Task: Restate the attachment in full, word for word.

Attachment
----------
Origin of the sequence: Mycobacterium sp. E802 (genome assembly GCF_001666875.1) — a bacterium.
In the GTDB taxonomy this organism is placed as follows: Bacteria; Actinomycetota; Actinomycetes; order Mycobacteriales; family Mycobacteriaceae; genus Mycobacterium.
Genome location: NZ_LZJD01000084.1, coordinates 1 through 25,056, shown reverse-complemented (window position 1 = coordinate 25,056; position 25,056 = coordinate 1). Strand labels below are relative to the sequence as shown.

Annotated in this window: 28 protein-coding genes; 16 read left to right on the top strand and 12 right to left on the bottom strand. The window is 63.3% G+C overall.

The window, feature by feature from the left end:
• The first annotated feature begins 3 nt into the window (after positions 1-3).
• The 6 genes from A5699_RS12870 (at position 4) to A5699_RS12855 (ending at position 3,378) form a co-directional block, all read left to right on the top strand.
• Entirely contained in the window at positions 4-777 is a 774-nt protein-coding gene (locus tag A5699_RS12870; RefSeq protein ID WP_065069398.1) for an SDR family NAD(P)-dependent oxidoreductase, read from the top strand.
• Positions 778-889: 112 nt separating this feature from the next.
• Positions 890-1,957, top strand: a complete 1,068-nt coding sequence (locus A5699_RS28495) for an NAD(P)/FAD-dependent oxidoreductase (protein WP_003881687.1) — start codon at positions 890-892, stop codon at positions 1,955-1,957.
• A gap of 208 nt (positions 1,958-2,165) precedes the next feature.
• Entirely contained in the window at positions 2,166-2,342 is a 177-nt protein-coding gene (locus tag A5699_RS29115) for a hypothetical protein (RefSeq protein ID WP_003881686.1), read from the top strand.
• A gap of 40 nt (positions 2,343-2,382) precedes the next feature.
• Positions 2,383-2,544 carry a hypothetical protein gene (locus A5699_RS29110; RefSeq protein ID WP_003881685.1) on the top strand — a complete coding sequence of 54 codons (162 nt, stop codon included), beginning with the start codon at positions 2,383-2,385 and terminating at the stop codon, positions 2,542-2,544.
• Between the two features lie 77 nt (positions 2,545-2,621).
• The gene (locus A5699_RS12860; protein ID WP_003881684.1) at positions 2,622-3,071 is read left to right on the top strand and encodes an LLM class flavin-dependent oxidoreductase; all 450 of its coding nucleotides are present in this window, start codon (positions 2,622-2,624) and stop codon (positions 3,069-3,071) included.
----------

Origin of the sequence: Mycobacterium sp. E802 (genome assembly GCF_001666875.1) — a bacterium.
In the GTDB taxonomy this organism is placed as follows: Bacteria; Actinomycetota; Actinomycetes; order Mycobacteriales; family Mycobacteriaceae; genus Mycobacterium.
Genome location: NZ_LZJD01000084.1, coordinates 1 through 25,056, shown reverse-complemented (window position 1 = coordinate 25,056; position 25,056 = coordinate 1). Strand labels below are relative to the sequence as shown.

Annotated in this window: 28 protein-coding genes; 16 read left to right on the top strand and 12 right to left on the bottom strand. The window is 63.3% G+C overall.

The window, feature by feature from the left end:
• The first annotated feature begins 3 nt into the window (after positions 1-3).
• The 6 genes from A5699_RS12870 (at position 4) to A5699_RS12855 (ending at position 3,378) form a co-directional block, all read left to right on the top strand.
• Entirely contained in the window at positions 4-777 is a 774-nt protein-coding gene (locus tag A5699_RS12870; RefSeq protein ID WP_065069398.1) for an SDR family NAD(P)-dependent oxidoreductase, read from the top strand.
• Positions 778-889: 112 nt separating this feature from the next.
• Positions 890-1,957, top strand: a complete 1,068-nt coding sequence (locus A5699_RS28495) for an NAD(P)/FAD-dependent oxidoreductase (protein WP_003881687.1) — start codon at positions 890-892, stop codon at positions 1,955-1,957.
• A gap of 208 nt (positions 1,958-2,165) precedes the next feature.
• Entirely contained in the window at positions 2,166-2,342 is a 177-nt protein-coding gene (locus tag A5699_RS29115) for a hypothetical protein (RefSeq protein ID WP_003881686.1), read from the top strand.
• A gap of 40 nt (positions 2,343-2,382) precedes the next feature.
• Positions 2,383-2,544 carry a hypothetical protein gene (locus A5699_RS29110; RefSeq protein ID WP_003881685.1) on the top strand — a complete coding sequence of 54 codons (162 nt, stop codon included), beginning with the start codon at positions 2,383-2,385 and terminating at the stop codon, positions 2,542-2,544.
• Between the two features lie 77 nt (positions 2,545-2,621).
• The gene (locus A5699_RS12860; protein ID WP_003881684.1) at positions 2,622-3,071 is read left to right on the top strand and encodes an LLM class flavin-dependent oxidoreductase; all 450 of its coding nucleotides are present in this window, start codon (positions 2,622-2,624) and stop codon (positions 3,069-3,071) included.